Varying temporal criteria for generalized anxiety disorder: Prevalence and clinical characteristics in a young age cohort

Jules Angst, Alex Gamma, O. Joseph Bienvenu, William W. Eaton, Vladeta Ajdacic, Dominique Eich, Wulf Rössler

Research output: Contribution to journalArticlepeer-review

Abstract

Background. This study questions the 6-month duration criterion for generalized anxiety disorder (GAD) used in DSM-III-R and DSM-IV. Method. In adults from age 20/21 to 40/41 in the prospective Zurich Cohort Study, four groups of generalized anxiety syndromes defined by varying duration (2 weeks, 1 month, 3 months and 6 months) were compared. Results. Applying DSM-III (1979-1999) and DSM-III-R (1986-1999) criteria, there were no significant differences between the four groups in terms of family history of anxiety, work impairment, distress, treatment rates or co-morbidity with major depressive episodes (MDEs), bipolar disorder or suicide attempts. Only social impairment related to the length of episodes. The 6-month criterion of DSM-III-R and DSM-IV GAD would preclude this diagnosis in about half of the subjects treated for generalized anxiety syndromes. Conclusions. In this epidemiological sample, the 6-month duration criterion for GAD could not be confirmed as clinically meaningful. GAD syndromes of varying duration form a continuum with comparable clinical relevance.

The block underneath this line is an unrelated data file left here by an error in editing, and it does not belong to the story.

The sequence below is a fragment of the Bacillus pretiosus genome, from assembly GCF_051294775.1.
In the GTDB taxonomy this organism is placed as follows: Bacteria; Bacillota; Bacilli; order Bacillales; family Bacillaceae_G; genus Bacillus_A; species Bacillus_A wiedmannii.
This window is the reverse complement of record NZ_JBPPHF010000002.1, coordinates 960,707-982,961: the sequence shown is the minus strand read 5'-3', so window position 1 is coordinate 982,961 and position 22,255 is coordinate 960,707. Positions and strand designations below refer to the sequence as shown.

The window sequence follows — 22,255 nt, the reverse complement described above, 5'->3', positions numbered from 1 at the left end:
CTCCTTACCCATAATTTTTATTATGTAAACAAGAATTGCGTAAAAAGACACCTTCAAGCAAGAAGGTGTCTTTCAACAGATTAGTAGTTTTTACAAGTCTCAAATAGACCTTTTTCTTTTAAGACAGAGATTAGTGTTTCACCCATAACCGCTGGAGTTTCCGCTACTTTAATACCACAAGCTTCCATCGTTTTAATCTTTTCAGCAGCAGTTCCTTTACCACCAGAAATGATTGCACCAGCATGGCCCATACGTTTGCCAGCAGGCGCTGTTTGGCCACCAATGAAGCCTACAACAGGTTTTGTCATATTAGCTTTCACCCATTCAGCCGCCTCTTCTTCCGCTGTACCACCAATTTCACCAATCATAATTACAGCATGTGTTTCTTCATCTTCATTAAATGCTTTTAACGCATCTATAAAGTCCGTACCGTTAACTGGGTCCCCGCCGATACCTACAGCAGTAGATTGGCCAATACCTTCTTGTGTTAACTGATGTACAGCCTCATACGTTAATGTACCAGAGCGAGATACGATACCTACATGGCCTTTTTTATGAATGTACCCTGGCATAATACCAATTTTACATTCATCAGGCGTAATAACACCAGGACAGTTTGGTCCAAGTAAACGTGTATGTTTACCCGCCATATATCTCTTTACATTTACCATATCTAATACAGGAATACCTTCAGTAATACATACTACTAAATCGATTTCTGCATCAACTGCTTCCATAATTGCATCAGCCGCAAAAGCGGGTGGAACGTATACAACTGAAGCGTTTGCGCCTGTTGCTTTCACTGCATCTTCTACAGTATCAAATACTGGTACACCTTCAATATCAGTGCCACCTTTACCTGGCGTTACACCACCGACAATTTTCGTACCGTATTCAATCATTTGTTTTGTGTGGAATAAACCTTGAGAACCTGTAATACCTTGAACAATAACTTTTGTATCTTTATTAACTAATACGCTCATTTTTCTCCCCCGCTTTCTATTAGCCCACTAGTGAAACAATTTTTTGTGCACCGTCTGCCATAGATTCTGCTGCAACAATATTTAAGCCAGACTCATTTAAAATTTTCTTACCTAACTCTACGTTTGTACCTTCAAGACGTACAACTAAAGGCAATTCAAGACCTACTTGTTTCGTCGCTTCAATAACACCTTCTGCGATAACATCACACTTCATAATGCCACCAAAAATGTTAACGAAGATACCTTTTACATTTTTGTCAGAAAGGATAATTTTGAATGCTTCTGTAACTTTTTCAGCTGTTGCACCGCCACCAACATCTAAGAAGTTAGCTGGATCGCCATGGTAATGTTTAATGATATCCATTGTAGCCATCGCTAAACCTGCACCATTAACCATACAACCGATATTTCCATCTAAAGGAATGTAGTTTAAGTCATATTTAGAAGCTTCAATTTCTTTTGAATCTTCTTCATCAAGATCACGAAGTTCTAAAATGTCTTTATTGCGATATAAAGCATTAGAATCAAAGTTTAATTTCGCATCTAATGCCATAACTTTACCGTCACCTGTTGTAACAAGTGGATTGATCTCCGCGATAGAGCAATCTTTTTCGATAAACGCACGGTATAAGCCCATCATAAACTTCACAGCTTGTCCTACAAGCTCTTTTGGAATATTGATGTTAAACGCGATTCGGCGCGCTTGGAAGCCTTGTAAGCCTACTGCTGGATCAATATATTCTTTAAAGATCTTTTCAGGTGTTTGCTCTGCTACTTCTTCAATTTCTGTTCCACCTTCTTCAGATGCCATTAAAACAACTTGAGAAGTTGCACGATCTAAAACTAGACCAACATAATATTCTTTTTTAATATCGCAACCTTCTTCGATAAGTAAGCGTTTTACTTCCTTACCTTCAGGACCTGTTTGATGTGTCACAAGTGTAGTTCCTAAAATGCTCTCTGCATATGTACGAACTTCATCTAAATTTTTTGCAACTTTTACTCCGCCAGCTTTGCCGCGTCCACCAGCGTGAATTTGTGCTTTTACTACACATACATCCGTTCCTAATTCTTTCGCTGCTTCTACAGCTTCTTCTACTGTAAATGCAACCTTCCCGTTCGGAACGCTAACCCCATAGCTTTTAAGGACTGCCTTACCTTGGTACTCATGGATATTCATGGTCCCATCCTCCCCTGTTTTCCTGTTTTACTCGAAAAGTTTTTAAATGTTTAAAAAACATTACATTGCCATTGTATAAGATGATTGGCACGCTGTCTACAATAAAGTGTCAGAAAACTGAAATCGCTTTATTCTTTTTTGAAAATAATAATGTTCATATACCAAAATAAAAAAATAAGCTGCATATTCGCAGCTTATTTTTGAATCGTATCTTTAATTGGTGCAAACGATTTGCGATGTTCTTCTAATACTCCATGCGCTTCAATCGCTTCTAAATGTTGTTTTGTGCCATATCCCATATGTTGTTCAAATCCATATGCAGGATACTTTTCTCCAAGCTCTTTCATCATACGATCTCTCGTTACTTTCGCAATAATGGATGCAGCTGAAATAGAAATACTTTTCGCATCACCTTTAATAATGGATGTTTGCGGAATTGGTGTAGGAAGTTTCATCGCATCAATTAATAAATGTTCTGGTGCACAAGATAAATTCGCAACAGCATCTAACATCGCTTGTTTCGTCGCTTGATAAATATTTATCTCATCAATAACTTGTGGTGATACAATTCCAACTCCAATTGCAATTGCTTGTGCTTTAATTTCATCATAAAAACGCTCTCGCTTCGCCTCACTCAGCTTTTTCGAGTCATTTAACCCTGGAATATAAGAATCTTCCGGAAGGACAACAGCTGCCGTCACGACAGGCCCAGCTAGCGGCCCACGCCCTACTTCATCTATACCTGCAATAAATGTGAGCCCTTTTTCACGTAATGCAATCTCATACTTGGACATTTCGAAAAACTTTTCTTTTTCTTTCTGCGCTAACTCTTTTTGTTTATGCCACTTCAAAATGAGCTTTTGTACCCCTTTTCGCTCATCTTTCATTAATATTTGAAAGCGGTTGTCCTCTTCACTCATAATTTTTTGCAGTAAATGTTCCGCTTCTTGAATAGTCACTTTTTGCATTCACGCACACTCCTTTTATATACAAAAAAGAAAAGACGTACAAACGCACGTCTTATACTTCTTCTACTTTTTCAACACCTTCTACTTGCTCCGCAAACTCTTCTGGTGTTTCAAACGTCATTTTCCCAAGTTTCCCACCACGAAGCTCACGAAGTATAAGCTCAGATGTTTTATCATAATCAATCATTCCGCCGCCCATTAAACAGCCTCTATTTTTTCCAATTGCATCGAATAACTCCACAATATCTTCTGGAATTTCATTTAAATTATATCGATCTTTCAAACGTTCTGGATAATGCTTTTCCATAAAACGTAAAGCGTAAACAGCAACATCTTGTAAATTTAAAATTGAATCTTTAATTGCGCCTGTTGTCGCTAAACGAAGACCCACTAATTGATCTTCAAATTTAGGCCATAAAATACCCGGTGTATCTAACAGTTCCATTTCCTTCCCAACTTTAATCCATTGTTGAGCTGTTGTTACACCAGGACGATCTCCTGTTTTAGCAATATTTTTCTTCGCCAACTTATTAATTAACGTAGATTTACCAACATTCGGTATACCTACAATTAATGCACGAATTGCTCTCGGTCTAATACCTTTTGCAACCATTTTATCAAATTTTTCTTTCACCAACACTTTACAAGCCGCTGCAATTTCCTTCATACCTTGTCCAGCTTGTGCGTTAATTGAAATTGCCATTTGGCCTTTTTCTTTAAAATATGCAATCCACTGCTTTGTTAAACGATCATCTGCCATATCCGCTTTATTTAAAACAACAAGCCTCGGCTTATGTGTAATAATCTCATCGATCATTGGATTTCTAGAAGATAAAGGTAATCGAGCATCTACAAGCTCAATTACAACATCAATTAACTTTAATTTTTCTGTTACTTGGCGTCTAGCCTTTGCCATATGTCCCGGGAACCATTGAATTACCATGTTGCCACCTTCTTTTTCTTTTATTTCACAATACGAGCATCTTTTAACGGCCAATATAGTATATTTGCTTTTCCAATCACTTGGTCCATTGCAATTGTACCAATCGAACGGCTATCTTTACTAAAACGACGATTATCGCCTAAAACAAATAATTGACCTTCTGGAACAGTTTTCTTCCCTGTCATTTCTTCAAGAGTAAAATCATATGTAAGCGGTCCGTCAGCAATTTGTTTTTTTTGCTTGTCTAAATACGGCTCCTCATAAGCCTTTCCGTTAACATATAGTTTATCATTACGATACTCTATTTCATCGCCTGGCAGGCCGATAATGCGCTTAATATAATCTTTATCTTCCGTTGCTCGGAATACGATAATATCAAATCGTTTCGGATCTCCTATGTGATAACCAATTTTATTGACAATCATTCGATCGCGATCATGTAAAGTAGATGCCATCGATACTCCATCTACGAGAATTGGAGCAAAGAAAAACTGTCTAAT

Original languageEnglish (US)
Pages (from-to)1283-1292
Number of pages10
JournalPsychological medicine
Volume36
Issue number9
DOIs
StatePublished - Sep 2006

ASJC Scopus subject areas

  • Applied Psychology
  • Psychiatry and Mental health

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